With the $3 billion-a-year craft beer boom in New York, hop growers – and farm breweries – are seeing a boost as the state continues to incentivize locally grown ingredients. 

Chad Meigs holds a bine from his hops field. (Emily Kenny/Spectrum News 1)

Madison County’s Critz Farms, owned and operated by Matthew and Juanita Critz, is one such farm brewery, producing its own barley, pumpkins, apples and maple syrup that they use in their beers and ciders.  

Matthew Critz stands for a portrait in their barley field. (Emily Kenny/Spectrum News 1)

The Critzes started making hard cider in 2010 and then realized they needed to change with what their customers wanted.  

“Once we started doing cider, we realized that a lot of the crowd that would come in kept asking for beer,” said Matthew. “And beer and cider seem to go together really well for tastings and things like that.” 

Michael, the head brewer at Critz Farms, puts a piece of their tank back in place. (Emily Kenny/Spectrum News 1)

Critz explains that most of their beers use barley, which is made into malt, from their farm including their Pig City Porter and variety of IPAs. He prefers to use ingredients grown on their farm as much as possible.  

“Seventy to eighty percent of our apples are now used for our cider,” said Critz. 

Chad Meigs stands for a portrait in his hops field. (Emily Kenny/Spectrum News 1)

Previously, Critz had grown hops to be used in their beer as well, but they can be challenging to grow, so instead, he started purchasing the hops from local hops farmer, Chad Meigs, who owns the Bineyard.  

Meigs grows six varieties across four acres of hops on his property and two acres at Meier’s Creek in Cazenovia. He began growing hops in 2010 when he planted four hop plants.  

The harvester that Meigs uses to process the bines. (Emily Kenny/Spectrum News 1)

“It was four hops in the ground that turned into 150, which turned into 5,000 which is what you see here now, but the production here at this farm started six years ago,” said Meigs. 

Hops are perennials and return every year, but they take three years to produce a yield. Meigs explains that hops must be supported by a trellis because they can grow incredibly tall. 

“The trellis is just a big structure to hold the plants, and because hops grow 18 feet high, each plant can weigh up to 15 pounds each,” said Meigs. “So, when you have hundreds of them in a row, that’s a lot of weight, so you need a trellis to hold everything up.”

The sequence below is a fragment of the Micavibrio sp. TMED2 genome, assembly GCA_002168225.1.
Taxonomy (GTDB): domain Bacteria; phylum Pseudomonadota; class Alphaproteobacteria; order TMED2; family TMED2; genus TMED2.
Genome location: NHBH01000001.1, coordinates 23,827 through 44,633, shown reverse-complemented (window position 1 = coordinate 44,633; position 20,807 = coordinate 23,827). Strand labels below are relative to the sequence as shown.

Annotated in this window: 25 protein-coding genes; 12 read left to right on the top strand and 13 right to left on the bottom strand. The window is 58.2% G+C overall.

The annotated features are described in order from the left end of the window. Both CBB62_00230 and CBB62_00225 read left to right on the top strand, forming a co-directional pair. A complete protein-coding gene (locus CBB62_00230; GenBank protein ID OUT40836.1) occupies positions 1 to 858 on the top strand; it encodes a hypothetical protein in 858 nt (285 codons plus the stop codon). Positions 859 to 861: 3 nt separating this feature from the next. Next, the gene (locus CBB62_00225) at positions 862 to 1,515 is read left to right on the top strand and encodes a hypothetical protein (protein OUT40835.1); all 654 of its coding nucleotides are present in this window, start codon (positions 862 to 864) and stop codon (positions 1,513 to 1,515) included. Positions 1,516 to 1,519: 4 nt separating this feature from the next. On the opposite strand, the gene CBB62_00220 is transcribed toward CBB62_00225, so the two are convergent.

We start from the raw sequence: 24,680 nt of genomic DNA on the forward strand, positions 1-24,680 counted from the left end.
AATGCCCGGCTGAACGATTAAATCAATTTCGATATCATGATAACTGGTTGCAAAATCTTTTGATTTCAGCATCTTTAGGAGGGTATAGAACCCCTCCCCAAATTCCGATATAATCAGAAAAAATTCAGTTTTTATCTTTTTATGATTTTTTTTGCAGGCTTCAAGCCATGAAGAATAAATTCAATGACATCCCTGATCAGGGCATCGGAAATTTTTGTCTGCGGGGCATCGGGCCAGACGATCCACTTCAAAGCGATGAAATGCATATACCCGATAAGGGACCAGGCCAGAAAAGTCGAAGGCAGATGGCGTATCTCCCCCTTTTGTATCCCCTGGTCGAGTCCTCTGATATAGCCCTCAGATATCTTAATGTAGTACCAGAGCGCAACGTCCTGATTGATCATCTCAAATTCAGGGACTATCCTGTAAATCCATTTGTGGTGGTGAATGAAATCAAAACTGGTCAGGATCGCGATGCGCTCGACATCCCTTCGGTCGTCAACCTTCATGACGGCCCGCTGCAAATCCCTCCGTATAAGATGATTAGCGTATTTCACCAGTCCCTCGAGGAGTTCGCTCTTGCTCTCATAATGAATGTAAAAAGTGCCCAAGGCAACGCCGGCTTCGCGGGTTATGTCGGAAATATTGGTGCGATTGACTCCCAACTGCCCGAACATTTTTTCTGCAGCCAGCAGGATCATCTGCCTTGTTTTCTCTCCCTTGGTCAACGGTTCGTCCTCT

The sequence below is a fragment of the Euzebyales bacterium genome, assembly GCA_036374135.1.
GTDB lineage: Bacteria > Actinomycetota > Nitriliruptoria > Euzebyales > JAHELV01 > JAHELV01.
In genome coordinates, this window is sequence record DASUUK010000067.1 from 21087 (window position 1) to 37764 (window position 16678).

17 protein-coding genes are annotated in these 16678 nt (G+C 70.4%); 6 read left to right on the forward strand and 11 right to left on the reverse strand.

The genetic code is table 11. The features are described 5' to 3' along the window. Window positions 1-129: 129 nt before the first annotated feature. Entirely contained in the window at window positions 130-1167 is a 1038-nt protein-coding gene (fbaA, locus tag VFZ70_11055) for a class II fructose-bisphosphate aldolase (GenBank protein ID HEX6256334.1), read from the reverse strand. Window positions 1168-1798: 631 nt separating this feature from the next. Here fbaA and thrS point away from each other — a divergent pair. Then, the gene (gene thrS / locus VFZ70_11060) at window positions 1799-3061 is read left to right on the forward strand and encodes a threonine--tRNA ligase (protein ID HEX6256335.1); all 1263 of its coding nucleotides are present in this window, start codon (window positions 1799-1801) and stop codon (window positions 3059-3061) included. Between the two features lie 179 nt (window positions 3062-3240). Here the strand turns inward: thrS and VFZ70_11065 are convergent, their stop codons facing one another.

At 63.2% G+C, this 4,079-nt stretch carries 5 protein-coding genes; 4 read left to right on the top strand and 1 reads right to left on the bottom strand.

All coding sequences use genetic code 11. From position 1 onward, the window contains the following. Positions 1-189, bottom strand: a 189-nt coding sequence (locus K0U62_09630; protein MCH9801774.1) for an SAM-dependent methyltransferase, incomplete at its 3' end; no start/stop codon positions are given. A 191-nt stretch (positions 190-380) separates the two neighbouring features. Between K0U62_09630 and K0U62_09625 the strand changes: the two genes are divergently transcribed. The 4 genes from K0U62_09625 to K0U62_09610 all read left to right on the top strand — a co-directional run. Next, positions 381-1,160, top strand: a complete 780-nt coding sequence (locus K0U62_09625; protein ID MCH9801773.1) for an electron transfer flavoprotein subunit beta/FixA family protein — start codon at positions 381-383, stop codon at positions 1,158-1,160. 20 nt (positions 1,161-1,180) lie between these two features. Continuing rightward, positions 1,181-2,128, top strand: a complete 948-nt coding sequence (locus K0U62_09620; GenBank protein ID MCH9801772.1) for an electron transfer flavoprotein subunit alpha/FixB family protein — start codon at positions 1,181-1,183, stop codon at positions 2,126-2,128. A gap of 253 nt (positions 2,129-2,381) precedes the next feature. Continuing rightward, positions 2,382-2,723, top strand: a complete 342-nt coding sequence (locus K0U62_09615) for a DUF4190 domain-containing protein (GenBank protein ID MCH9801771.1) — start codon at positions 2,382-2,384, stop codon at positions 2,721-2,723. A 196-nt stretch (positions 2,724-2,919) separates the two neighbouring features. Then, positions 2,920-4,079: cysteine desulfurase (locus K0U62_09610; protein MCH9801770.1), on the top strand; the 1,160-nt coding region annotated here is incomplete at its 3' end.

The hops field at the Bineyard. (Emily Kenny/Spectrum News 1)

Some challenges that come with growing hops include mildew, blight and certain pests such as aphids, leafhoppers, and two-spotted spider mites.  

Meigs said he tries to be environmentally conscious with what he uses on the hops, but because of these pests, it is exceedingly difficult to be an organic hops farmer.   

To help farmers, New York provided money to Cornell Agritech to research a new breed of hop specific to New York – in a similar way grapes were bred for Finger Lakes wineries.

Matthew Critz tries to decide when the barley will be ready for harvest. (Emily Kenny/Spectrum News 1)

“The last two seasons we've secured $350,000 annually for Cornell Agritech to start a hop breeding program to breed a hop specifically for New York, which is very exciting,” said Meigs.

New York also incentivizes home-grown brew-related agriculture by mandating at least 60% of the hops and other ingredients have to grown in the state in order for a brew to be considered a New York beer.

Hops growing at the Bineyard. (Emily Kenny/Spectrum News 1)

That threshold will rise to 90% in 2028.  

“That drove a lot of people like us to start commercial farms, and it drove a lot of brewers to start commercial breweries. So that inflated New York state to today where there's over 500 breweries and the second most in the country, second to California,” said Meigs.  

The entrance to Critz Farms. (Emily Kenny/Spectrum News 1)

Critz said the legislation was a win-win for breweries and farmers.  

“I think it has worked really well and it gave the craft beer business a huge boost,” said Critz. “It put a lot of people to work and benefited New York state farmers.”